India launch in mind, Amazon Prime Music inks tie-up with Zee MusicSohini Mitter
The music service was made available to Amazon Echo buyers late last year, and Amazon is now beefing up its local language music library before a wider rollout.
Amazon showcased its Prime Music library to Indian users who bought Echo devices late last year, and now, as it nears the official India launch of Amazon Prime Music, the Seattle-based giant has inked its first formal content partnership in the country.
As part of the deal, Zee Music will make its library of Hindi and regional songs available on Amazon Prime Music, the ad-free music-streaming service for Amazon Prime members. The service, which will be rolled out to Prime members at “no additional cost”, will have over 450 film soundtracks from Zee’s catalogue, along with 250 pieces of content from independent artists whose IPs are owned by Zee.
Zee Music was formed in 2014, and owns the music rights of films from Fox Star Studios, Excel Entertainment, UTV, Viacom 18 Motion Pictures, Balaji Motion Pictures, and Bhansali Productions.
The partnership will not only bolster Prime Music’s existing catalogue of Indian and international music, but will also lend a distinct Bollywood flavour, considered essential for streaming services to achieve large-scale adoption in India.
Sample this - nearly 55 percent of the music streamed in India is Bollywood tracks. In all, 25-30 percent is regional music, and the rest is English. Zee Music fits right into Amazon’s local strategy with sister labels like Zee Music Marathi, and Zee Music Bangla, etc.
“We are thrilled to partner with Zee Music to strengthen Amazon Prime Music’s catalogue for our customers. At launch, Amazon Prime Music customers can enjoy listening to all the hits and forthcoming releases from Zee Music's catalog ad-free, at no additional cost,” said Sahas Malhotra, Director, Amazon Music India.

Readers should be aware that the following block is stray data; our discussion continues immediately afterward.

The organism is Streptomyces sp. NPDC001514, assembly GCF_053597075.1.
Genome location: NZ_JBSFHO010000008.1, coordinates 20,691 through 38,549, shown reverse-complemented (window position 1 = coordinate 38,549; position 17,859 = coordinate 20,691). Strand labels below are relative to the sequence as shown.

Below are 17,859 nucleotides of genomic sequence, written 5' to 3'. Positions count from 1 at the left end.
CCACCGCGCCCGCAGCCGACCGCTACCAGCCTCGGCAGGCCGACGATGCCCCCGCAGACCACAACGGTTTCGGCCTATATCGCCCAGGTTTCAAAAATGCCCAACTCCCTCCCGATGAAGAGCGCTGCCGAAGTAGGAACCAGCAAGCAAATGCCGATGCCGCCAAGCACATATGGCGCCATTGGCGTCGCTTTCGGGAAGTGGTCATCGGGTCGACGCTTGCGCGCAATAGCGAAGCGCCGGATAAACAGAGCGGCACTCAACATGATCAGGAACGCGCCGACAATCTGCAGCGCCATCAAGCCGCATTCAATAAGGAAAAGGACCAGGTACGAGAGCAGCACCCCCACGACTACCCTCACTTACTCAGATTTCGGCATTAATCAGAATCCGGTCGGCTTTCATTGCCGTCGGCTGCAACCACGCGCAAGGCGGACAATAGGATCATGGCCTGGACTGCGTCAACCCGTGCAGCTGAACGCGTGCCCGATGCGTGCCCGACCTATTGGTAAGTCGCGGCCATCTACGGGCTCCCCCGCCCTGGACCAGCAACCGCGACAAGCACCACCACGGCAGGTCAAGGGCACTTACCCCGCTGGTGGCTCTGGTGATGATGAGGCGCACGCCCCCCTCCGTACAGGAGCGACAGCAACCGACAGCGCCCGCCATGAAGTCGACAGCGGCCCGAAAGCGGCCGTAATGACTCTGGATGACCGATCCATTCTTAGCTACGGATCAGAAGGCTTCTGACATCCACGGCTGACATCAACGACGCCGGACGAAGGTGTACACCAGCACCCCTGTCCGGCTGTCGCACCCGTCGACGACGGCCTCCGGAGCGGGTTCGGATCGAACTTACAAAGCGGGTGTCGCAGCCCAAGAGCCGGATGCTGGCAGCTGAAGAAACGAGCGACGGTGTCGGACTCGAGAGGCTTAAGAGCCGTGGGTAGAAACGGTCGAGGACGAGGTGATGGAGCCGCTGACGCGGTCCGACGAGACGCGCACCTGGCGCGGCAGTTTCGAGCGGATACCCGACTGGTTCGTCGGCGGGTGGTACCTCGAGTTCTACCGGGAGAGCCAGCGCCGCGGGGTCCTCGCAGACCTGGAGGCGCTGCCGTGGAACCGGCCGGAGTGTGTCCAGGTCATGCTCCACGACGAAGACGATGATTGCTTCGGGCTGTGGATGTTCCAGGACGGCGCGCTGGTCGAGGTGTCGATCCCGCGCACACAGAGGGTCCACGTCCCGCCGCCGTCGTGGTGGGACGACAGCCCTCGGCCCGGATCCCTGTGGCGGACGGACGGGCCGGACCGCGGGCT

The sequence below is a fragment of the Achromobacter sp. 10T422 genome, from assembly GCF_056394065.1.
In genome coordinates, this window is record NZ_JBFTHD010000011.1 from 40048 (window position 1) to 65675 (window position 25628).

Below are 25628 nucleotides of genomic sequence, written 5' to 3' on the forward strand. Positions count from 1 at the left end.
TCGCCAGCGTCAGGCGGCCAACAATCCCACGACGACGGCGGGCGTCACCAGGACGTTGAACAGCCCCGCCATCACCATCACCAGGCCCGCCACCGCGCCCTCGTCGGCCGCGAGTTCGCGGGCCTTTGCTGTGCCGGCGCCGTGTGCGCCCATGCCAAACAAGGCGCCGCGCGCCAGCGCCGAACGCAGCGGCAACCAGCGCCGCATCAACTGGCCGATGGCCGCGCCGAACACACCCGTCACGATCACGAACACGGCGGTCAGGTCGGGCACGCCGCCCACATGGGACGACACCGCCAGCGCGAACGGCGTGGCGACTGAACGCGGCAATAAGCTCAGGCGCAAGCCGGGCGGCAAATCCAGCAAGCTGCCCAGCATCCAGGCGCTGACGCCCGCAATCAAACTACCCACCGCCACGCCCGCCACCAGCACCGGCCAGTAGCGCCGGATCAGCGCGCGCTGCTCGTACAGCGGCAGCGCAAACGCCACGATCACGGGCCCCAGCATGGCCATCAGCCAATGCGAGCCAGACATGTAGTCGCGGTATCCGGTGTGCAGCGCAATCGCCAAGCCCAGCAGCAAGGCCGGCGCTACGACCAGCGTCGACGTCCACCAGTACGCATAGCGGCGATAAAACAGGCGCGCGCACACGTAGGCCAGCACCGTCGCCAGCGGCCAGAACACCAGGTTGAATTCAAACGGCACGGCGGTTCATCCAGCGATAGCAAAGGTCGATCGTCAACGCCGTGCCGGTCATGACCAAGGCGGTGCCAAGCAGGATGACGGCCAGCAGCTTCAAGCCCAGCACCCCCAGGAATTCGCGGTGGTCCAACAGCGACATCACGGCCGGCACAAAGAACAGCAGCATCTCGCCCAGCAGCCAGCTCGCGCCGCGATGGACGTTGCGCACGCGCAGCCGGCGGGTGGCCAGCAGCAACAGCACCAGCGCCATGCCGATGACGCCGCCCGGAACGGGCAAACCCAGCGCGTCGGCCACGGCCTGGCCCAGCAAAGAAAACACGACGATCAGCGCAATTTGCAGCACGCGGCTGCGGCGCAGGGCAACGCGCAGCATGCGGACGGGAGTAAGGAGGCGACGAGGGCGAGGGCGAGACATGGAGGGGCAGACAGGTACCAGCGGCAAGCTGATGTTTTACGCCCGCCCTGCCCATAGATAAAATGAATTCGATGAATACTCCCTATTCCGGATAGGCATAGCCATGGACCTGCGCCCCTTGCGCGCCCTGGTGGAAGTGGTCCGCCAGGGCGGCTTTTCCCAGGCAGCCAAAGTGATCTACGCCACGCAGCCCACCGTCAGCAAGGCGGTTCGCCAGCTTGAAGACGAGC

Music-streaming in India
Over the last few years, there has been an explosion of audio-streaming services in India as homegrown players like Gaana, Saavn, Wynk and Hungama have notched up loyal customers across the board. Apple Music, meanwhile, has so far catered to premium consumers.
Gaana leads the market with over 50 million monthly users — a milestone it crossed last November. In terms of downloads and installs, Gaana has crossed the 92-million mark. It was also rated as the ‘Most Entertaining App’ of 2017 on Google Play Store.
Saavn, on the other hand, crossed 20 million users in May last year. Touted as ‘India’s Spotify’ by Billboard, it is big on original programming in music, podcasts, etc. While the service focuses on the Indian market, Saavn can be accessed in 200 countries, giving it a wider geographic spread than others. It also has a catalogue of 20 million songs across 11 languages.
Wynk, owned by Airtel, recorded over 50 million downloads, and said 45 percent of its users are non-Airtel customers. Hungama too has crossed 50 million app downloads.
Where Prime Music scores
Prime Music is likely to find users almost immediately after its launch because the service will be bundled with other Amazon Prime benefits like online video, free deliveries, Prime shopping deals and so on.
In a price-sensitive market like India, a full-fledged music service that comes at zero extra cost is a pot of gold. All Amazon Prime members, who have paid either Rs 499 or Rs 999 (once the introductory offer ended) for a subscription can access Prime Music for 12 months.
Contrast this with an Apple Music subscription that is priced at Rs 1,200, and a Gaana yearly plan that comes at Rs 999. These are music-only offerings, while Amazon Prime as a whole is much more.
Prime Music also scores a notch above global peer Apple when it comes to regional content. Prime Video, for instance, is head and shoulders above Netflix in India because its vast library of regional language films has been able to woo the audience. With Prime Music too, the Zee partnership will keep Amazon in good stead.